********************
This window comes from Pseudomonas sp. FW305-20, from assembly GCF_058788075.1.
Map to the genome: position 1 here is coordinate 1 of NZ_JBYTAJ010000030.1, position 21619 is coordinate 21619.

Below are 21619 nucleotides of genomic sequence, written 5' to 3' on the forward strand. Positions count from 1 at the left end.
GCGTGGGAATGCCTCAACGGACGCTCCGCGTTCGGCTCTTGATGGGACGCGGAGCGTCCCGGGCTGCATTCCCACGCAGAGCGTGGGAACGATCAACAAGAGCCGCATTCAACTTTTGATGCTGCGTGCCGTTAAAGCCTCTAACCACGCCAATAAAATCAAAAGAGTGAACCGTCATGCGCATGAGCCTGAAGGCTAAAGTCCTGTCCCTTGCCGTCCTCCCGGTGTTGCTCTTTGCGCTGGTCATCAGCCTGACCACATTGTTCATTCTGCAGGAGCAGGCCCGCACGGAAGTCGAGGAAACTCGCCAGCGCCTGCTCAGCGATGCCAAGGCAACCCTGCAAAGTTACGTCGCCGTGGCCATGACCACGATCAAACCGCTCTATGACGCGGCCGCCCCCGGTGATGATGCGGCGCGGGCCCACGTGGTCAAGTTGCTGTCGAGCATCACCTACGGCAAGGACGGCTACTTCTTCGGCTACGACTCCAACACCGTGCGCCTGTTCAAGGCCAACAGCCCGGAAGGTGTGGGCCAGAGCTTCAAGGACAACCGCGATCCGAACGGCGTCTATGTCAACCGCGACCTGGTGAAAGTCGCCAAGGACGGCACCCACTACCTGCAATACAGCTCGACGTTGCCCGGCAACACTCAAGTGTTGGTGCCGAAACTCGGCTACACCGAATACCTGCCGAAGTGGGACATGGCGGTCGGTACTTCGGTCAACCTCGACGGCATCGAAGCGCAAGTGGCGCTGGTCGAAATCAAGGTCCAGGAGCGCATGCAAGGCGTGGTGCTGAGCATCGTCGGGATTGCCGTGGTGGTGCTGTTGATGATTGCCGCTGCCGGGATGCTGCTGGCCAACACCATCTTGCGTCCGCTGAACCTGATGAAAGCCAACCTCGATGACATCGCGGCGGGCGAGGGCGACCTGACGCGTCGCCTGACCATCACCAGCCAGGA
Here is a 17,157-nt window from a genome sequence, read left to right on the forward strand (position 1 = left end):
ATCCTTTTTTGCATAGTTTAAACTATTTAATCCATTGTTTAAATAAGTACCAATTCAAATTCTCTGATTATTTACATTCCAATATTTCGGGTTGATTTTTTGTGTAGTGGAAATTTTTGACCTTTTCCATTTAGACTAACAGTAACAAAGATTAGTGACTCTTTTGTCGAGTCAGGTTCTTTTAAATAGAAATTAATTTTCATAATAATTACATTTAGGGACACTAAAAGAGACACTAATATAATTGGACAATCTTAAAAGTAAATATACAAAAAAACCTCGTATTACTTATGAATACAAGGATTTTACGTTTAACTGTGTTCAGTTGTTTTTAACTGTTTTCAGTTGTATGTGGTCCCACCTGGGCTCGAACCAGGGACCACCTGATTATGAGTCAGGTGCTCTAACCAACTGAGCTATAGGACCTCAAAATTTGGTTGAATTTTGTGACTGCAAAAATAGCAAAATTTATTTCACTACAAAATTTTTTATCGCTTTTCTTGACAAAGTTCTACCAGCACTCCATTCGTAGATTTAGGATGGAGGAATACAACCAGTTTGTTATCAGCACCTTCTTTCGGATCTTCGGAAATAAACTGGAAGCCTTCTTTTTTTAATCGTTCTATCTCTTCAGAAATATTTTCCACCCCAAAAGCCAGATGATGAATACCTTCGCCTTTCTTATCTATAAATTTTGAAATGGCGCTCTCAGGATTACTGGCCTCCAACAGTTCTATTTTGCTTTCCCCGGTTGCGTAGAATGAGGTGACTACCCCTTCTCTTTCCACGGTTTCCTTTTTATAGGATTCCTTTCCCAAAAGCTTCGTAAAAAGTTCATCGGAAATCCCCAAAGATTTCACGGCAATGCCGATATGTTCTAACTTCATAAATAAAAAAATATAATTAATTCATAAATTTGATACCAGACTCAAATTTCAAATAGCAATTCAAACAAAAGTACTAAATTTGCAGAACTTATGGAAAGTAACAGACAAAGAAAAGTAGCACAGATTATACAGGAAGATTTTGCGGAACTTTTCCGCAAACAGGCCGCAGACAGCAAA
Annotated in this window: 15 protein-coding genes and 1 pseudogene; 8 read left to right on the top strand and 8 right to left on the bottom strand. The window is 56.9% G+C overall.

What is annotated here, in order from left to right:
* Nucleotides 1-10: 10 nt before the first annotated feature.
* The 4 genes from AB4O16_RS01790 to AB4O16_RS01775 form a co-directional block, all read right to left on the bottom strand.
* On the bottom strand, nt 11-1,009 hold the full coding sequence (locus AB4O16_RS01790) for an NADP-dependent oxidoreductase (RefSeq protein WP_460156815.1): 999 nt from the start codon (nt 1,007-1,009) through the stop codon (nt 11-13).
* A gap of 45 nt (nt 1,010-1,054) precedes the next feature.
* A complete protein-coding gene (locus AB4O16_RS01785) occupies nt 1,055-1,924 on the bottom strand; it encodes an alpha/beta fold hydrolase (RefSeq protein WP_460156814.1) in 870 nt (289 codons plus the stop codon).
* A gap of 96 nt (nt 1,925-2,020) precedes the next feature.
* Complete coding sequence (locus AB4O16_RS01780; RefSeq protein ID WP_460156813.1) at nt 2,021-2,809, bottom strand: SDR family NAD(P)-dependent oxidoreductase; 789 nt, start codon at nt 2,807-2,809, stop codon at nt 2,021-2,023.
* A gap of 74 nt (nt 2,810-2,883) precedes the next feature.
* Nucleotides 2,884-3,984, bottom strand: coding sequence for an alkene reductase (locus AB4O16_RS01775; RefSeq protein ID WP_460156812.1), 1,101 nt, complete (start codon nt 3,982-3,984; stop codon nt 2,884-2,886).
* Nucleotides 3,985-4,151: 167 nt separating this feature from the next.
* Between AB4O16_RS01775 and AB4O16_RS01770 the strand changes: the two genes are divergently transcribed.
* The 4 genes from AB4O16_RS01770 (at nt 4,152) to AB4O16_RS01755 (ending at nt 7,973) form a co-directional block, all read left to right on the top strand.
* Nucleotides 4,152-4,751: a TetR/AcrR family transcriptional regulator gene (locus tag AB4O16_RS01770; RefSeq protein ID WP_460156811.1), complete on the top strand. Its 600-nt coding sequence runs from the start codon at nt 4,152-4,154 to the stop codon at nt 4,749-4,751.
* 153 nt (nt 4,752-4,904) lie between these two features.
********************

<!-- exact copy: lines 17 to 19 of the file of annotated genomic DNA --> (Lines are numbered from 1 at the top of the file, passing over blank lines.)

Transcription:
* Nucleotides 2,884-3,984, bottom strand: coding sequence for an alkene reductase (locus AB4O16_RS01775; RefSeq protein ID WP_460156812.1), 1,101 nt, complete (start codon nt 3,982-3,984; stop codon nt 2,884-2,886).
* Nucleotides 3,985-4,151: 167 nt separating this feature from the next.
* Between AB4O16_RS01775 and AB4O16_RS01770 the strand changes: the two genes are divergently transcribed.